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Category: Intellectual Property & Licensing

“Free Sherlock” Litigation Raises Specter of Antitrust Liability for Distributors Cooperating With Intellectual Property Owners

Leslie Klinger, noted Sherlock Holmes scholar and lawyer, has waged a nearly all-out legal offensive against the Estate of Arthur Conan Doyle over the Estate’s assertion of a copyright in connection with certain works featuring the iconic Sherlock Holmes.  The lawsuit has been a media darling─reports have appeared in outlets such as Businessweek, The Hollywood Reporter, Reuters, and The New York Times─with the press often emphasizing the David-and-Goliath-like aspects of the litigation.   A website entitled Free Sherlock has chronicled the ups and downs of the lawsuit (mostly ups for Klinger), and the litigation also inspired its own Twitter hashtag: #freesherlock.  Judge Posner of the Seventh Circuit has stirred the copyright pot with an antitrust analysis that could ensnare distributors that refuse to distribute products that allegedly infringe the rights of an intellectual property owner.


Challenge for ASCAP & BMI: Persuading the DOJ Their Consent Decrees are Obsolete

As we noted last month, the DOJ invited public comment last June on whether to modify its consent decrees with the music licensing firms ASCAP and BMI to respond to changes in the digital music business.  The DOJ review comes on the heels of decisions issued last year in the Southern District of New York, by Judges Cote and Stanton, holding that the consent decrees did not permit music publishers to partially withhold digital performance rights – which the publishers sold separately, at a premium, to  the streaming music service Pandora.  The challenge now will likely be convincing the DOJ (and, if necessary, the district court) – that the decrees have already achieved their purposes – or are no longer suited to do so – despite recent finding of coordinated, anticompetitive conduct by some of the key players in the dispute. 


Direct Evidence of Patent Holder’s Pricing Power Doesn’t Lead to Summary Judgment on Existence of Monopoly Power

We wrote earlier about the DOJ’s efforts to use direct evidence to show that the rules Amex imposes on merchants harm competition.  The district court’s decision denying summary judgment to the plaintiff in Apotex v. Cephalon presents an apparently novel attempt to use direct evidence of market power to prove an antitrust case at the summary judgment stage and avoid tricky issues of market definition. 


Reverse Payments, Actavis, and the Lower Courts at Sea, Part 1: What Is a Reverse Payment?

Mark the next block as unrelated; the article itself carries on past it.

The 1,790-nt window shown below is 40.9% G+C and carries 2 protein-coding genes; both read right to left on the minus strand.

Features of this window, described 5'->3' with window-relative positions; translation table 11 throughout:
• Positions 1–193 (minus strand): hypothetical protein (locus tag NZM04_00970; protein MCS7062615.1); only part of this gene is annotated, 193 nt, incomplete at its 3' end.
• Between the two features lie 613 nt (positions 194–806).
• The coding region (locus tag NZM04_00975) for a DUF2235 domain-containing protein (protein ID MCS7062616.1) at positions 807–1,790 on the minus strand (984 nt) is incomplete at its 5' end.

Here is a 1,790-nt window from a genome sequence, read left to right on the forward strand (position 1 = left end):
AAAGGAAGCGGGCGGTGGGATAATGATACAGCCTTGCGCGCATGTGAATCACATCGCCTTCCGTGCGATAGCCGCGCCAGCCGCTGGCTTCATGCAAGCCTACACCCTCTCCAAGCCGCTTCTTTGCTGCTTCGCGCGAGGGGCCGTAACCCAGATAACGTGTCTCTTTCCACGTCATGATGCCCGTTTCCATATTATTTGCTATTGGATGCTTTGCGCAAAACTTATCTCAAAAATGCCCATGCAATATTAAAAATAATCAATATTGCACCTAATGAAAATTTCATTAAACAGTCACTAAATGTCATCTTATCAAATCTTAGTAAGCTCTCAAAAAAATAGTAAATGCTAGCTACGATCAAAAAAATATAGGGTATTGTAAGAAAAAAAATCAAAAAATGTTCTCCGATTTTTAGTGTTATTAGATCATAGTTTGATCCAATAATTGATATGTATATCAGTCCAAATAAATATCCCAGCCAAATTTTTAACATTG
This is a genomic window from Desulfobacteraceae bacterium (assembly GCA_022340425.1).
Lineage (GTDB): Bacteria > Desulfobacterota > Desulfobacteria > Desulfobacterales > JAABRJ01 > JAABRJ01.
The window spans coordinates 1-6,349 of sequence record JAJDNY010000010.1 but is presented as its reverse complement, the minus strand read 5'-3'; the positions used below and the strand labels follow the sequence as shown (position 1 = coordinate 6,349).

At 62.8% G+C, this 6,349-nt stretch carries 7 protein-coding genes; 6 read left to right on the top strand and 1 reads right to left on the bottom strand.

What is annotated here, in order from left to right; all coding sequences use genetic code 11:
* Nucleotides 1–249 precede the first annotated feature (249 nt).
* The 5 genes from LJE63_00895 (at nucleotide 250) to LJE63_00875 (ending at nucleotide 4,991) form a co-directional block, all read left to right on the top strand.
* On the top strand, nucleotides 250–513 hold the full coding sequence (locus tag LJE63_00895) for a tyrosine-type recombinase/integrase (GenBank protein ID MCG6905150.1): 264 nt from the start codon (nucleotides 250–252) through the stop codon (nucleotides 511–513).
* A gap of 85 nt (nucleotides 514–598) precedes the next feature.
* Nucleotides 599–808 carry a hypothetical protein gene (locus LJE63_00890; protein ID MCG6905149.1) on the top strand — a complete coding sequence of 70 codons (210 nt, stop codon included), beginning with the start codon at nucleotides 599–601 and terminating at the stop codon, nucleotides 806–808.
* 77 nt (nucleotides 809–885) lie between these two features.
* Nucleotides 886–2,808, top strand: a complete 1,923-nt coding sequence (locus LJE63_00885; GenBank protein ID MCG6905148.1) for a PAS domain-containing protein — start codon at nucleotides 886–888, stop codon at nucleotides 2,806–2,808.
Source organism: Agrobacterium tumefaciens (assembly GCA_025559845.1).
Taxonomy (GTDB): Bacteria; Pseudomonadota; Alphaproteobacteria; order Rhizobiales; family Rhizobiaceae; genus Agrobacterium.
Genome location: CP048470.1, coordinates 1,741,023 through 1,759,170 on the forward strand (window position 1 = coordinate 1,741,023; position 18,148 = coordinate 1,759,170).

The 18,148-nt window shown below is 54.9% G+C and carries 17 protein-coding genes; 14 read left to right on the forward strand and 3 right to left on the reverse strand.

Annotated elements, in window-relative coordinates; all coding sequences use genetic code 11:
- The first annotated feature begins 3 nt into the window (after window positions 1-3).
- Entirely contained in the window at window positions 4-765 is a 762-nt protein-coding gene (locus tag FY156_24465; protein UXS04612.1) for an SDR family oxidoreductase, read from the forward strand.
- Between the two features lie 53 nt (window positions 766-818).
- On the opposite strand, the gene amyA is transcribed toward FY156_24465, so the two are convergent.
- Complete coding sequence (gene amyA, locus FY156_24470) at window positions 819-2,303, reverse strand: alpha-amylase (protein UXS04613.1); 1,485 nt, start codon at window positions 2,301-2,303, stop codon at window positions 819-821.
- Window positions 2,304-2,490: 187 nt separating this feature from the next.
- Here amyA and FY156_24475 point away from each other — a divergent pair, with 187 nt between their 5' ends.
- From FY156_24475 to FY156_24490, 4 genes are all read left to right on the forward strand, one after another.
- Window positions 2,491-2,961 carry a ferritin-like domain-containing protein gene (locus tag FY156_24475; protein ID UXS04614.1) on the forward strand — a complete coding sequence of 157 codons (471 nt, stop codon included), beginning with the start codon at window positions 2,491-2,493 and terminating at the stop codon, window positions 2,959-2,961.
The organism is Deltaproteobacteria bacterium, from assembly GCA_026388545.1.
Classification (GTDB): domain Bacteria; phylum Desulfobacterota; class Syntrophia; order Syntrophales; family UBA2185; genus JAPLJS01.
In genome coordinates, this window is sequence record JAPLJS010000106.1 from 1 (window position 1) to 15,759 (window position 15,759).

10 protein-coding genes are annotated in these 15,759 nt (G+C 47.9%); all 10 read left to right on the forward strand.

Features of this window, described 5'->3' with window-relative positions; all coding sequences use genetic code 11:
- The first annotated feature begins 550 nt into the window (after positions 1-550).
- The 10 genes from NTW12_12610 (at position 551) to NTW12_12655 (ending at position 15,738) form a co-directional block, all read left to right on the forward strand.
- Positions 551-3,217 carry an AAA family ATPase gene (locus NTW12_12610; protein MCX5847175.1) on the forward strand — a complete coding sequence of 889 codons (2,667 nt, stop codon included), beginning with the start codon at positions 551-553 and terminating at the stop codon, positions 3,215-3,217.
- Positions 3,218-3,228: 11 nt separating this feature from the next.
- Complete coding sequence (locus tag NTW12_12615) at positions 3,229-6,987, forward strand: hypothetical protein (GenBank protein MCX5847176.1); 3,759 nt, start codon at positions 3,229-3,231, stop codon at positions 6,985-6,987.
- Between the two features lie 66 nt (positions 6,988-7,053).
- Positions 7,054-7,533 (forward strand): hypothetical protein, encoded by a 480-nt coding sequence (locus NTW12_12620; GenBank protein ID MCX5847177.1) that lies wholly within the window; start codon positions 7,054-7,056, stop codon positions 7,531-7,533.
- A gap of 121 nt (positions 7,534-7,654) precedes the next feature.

The intersection of IP and antitrust has always been fraught.  The raison-d’être of the Sherman, Clayton, and FTC Acts is to bust trusts and promote competition.  Meanwhile, intellectual property laws create lawful exclusionary rights.

This series will explore one particular point of tension: the battle over “reverse payment settlements” pursuant to which the plaintiff in a patent infringement action agrees to “pay” the alleged infringer to keep the infringer’s product off the market for a period of time.  In these “pay-for-delay” arrangements, the province of the pharmaceuticals industry, the settling parties are a brand-name drug manufacturer and the maker of a generic equivalent.


ASCAP, BMI Comment Regarding DOJ Review of Consent Decrees

In June 2014, the DOJ announced that it planned to review the consent decrees with music licensing firms ASCAP and BMI.  These consent decrees were initially entered in 1941; the ASCAP consent decree was last amended in 2001 and the BMI consent decree was last amended in 1994.  The DOJ asked for comments concerning whether the consent decrees "need to be modified to account for changes in how music is delivered to and experienced by listeners."  On August 6, ASCAP and BMI filed public comments regarding the consent decree review.


Oral Argument on “Pay for Delay” Class Action Certification Heard by First Circuit

A panel of the U.S. Court of Appeals for the First Circuit heard oral argument this week in In Re: Nexium (Esomeprazole) Antitrust Litigation in an appeal of a lower court’s decision certifying a class of drug consumers and third-party payors challenging AstraZeneca’s “pay-for-delay” patent suit settlements, as reported by the National Law Journal.


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